Bloomberg Law
Jan. 20, 2021, 8:52 PM

Biden’s ‘Fresh Start’ on Emissions Not Seen as Legal ‘Slam Dunk’

Jennifer Hijazi
Jennifer Hijazi

A federal court ruling on power plant emissions paved the path for President Joe Biden’s climate plans, but future litigation over greenhouse gas regulations could throw up hurdles, attorneys and legal scholars say.

Biden’s aggressive climate plans got a leg up Tuesday when the U.S. Court of Appeals for the District of Columbia Circuit struck down the Trump administration’s Affordable Clean Energy (ACE) rule, which softened greenhouse gas emission regulations for existing power plants. The ruling allows Biden to sidestep a lengthy rulemaking processes that would have been required to dismantle ACE and install a replacement rule.

The decision isn’t a total “slam dunk,” Harvard Law School’s Environmental and Energy Program staff attorney Hana Vizcarra told Bloomberg Law. Future legal battles over climate regulations are likely still on the horizon, she said, but the victory does give the new administration an advantage.

“It gives them sort of a fresh start in how they approach the regulation of greenhouse gases of existing power plants,” she said.

Even with the boost, the Biden administration must contend with a 6-3 conservative majority on the high court that may be reluctant to approve sweeping agency actions.

Nathan Richardson, an associate law professor at the University of South Carolina, sees two choices for Biden’s Environmental Protection Agency: craft regulations that won’t get challenged or that would eventually pass Supreme Court scrutiny. Otherwise, actions such as limiting federal oil and gas leasing might be a safer bet.

“Use the Clean Air Act, but don’t make it your centerpiece,” Richardson said of a recommended Biden approach.

‘Even More Skeptical’

The D.C. Circuit threw out the Trump’s EPA’s hyper-narrow interpretation of regulatory authority under the Clean Air Act for having “no basis—grammatical, contextual, or otherwise.”

It was the culmination of a lengthy legal brawl waged by health groups, environmentalists and blue states who argued in marathon hearings last year that the rule would do nearly nothing to stem emissions from the power sector.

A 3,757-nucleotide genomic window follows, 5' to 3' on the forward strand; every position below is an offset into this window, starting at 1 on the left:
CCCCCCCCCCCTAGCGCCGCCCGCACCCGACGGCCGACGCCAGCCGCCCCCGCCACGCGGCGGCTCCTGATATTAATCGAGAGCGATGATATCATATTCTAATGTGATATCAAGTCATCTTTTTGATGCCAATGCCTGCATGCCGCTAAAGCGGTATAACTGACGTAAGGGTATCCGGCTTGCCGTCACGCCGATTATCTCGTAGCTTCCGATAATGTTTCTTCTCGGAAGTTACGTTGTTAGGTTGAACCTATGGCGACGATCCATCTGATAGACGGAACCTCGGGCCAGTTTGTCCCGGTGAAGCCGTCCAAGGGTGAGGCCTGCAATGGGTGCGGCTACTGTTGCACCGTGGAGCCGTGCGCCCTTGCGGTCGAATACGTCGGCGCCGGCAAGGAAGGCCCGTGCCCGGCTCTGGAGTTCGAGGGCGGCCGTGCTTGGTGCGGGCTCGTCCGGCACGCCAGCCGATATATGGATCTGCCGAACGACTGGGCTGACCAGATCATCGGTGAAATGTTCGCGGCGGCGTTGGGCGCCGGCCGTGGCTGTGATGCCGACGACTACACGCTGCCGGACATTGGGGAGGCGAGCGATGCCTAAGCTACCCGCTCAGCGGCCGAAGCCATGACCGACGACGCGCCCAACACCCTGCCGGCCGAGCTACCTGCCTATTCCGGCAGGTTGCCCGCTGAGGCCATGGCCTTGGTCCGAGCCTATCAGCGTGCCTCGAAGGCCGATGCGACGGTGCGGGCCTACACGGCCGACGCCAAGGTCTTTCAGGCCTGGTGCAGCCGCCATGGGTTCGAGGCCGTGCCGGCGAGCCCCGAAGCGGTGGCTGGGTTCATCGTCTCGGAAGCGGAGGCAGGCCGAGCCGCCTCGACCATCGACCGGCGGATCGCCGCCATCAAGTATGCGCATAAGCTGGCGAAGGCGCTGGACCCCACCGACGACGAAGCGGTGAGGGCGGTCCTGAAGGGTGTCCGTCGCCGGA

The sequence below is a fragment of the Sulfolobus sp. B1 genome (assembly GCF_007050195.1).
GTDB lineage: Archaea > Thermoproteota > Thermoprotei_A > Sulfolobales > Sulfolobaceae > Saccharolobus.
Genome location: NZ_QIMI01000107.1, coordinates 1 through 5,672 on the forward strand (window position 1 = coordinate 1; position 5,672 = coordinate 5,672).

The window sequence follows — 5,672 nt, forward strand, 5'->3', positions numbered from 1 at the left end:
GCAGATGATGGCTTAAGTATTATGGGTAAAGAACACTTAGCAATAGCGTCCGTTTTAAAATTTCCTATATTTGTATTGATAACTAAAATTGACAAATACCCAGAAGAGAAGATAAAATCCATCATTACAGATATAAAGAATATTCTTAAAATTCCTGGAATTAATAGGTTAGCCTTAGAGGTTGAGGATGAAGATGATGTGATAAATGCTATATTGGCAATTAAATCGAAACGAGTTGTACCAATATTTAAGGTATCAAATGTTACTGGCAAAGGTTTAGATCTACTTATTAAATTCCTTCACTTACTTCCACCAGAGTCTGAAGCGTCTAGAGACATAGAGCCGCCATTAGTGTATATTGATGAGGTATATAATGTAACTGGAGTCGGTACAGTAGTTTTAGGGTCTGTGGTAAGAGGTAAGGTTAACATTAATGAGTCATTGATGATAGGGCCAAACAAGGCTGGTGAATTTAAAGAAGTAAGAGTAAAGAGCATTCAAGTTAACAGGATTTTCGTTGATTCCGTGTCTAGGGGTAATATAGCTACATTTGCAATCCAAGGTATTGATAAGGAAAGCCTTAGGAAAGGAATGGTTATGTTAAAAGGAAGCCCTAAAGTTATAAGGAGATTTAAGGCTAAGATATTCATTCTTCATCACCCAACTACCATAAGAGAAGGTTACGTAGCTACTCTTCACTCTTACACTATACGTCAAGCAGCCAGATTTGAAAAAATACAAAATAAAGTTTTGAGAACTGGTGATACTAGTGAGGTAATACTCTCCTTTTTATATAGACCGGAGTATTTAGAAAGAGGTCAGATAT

Environmentalists and experts hailed the decision as a major triumph for future climate policy and a gift for the new White House’s plans to regulate a sector with an outsized contribution to the nation’s greenhouse gas emissions.

But Biden’s choice to go all-in on climate regulation or skirt around the Supreme Court poses “a real dilemma,” said Jeff Holmstead, a partner in Bracewell LLP and former assistant EPA administrator for air under George W. Bush.

“Two judges on the D.C. Circuit have now endorsed the approach that the Obama EPA adopted in the Clean Power Plan, but the pre-Trump Supreme Court expressed skepticism about it when it stopped the Clean Power Plan from coming into effect,” he said in an email.

“The current Supreme Court is likely to be even more skeptical,” he added.

‘Outside the Fence Line’

ACE was promulgated as a replacement to Obama’s Clean Power Plan, which would have regulated existing power plants with a broader, sector-wide approach. Trump’s EPA argued that their authority to regulate carbon from coal-fired power plants was much narrower based on the text of the Clean Air Act. The D.C. Circuit disagreed, calling the EPA’s interpretation a “tortured series of misreadings.”

In rejecting ACE’s narrow regulatory scope, the D.C. Circuit’s decision also lent weight to Clean Power Plan interpretations of the Clean Air Act, which means that Biden has more flexibility to regulate greenhouse gas pollution from power plants under Section 111, according to Loyola University law professor Robert R. M. Verchick.

“There’s every reason to think that you can set a performance standard that reflects something achievable outside the fence line,” he said.

Biden’s EPA could use a combination of legislation and regulatory standards that could be pared down if justices found them too extreme, Verchick added.

“What you want is a system that if one tool fails, another tool kicks in and picks up the slack,” Verchick said. “That’s incredibly important in a problem like this, where addressing the issue is extremely urgent and you can’t have a do-over.”

The case is: Am. Lung Ass’n v. EPA, D.C. Cir., No. 19-1140, 1/19/21

To contact the reporter on this story: Jennifer Hijazi in Arlington at

To contact the editor responsible for this story: Rebecca Baker at